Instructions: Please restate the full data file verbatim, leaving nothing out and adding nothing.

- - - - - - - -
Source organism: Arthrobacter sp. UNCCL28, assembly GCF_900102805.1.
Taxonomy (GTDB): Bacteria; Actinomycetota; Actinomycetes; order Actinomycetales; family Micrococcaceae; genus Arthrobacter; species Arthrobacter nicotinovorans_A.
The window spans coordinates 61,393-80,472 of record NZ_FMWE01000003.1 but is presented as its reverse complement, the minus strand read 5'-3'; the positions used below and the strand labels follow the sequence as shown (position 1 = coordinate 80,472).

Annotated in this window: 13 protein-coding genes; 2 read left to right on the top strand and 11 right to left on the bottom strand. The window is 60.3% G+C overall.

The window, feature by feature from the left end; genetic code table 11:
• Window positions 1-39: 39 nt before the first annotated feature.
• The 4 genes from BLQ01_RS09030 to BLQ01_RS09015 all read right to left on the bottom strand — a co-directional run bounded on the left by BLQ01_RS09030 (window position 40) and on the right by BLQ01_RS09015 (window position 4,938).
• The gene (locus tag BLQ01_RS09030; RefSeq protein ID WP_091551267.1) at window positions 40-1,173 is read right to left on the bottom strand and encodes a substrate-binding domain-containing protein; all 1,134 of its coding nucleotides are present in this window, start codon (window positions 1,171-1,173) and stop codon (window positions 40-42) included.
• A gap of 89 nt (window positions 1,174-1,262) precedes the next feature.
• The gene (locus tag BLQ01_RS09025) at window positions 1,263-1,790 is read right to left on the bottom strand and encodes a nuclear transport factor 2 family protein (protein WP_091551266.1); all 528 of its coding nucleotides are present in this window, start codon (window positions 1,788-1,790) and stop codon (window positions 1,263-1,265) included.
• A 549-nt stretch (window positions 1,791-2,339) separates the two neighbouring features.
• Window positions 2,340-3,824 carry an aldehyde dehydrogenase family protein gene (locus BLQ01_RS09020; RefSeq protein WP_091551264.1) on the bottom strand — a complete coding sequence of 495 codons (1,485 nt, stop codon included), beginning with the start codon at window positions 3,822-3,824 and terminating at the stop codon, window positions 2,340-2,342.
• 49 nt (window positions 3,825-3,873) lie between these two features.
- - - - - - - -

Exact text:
Source organism: Arthrobacter sp. UNCCL28, assembly GCF_900102805.1.
Taxonomy (GTDB): Bacteria; Actinomycetota; Actinomycetes; order Actinomycetales; family Micrococcaceae; genus Arthrobacter; species Arthrobacter nicotinovorans_A.
The window spans coordinates 61,393-80,472 of record NZ_FMWE01000003.1 but is presented as its reverse complement, the minus strand read 5'-3'; the positions used below and the strand labels follow the sequence as shown (position 1 = coordinate 80,472).

Annotated in this window: 13 protein-coding genes; 2 read left to right on the top strand and 11 right to left on the bottom strand. The window is 60.3% G+C overall.

The window, feature by feature from the left end; genetic code table 11:
• Window positions 1-39: 39 nt before the first annotated feature.
• The 4 genes from BLQ01_RS09030 to BLQ01_RS09015 all read right to left on the bottom strand — a co-directional run bounded on the left by BLQ01_RS09030 (window position 40) and on the right by BLQ01_RS09015 (window position 4,938).
• The gene (locus tag BLQ01_RS09030; RefSeq protein ID WP_091551267.1) at window positions 40-1,173 is read right to left on the bottom strand and encodes a substrate-binding domain-containing protein; all 1,134 of its coding nucleotides are present in this window, start codon (window positions 1,171-1,173) and stop codon (window positions 40-42) included.
• A gap of 89 nt (window positions 1,174-1,262) precedes the next feature.
• The gene (locus tag BLQ01_RS09025) at window positions 1,263-1,790 is read right to left on the bottom strand and encodes a nuclear transport factor 2 family protein (protein WP_091551266.1); all 528 of its coding nucleotides are present in this window, start codon (window positions 1,788-1,790) and stop codon (window positions 1,263-1,265) included.
• A 549-nt stretch (window positions 1,791-2,339) separates the two neighbouring features.
• Window positions 2,340-3,824 carry an aldehyde dehydrogenase family protein gene (locus BLQ01_RS09020; RefSeq protein WP_091551264.1) on the bottom strand — a complete coding sequence of 495 codons (1,485 nt, stop codon included), beginning with the start codon at window positions 3,822-3,824 and terminating at the stop codon, window positions 2,340-2,342.
• 49 nt (window positions 3,825-3,873) lie between these two features.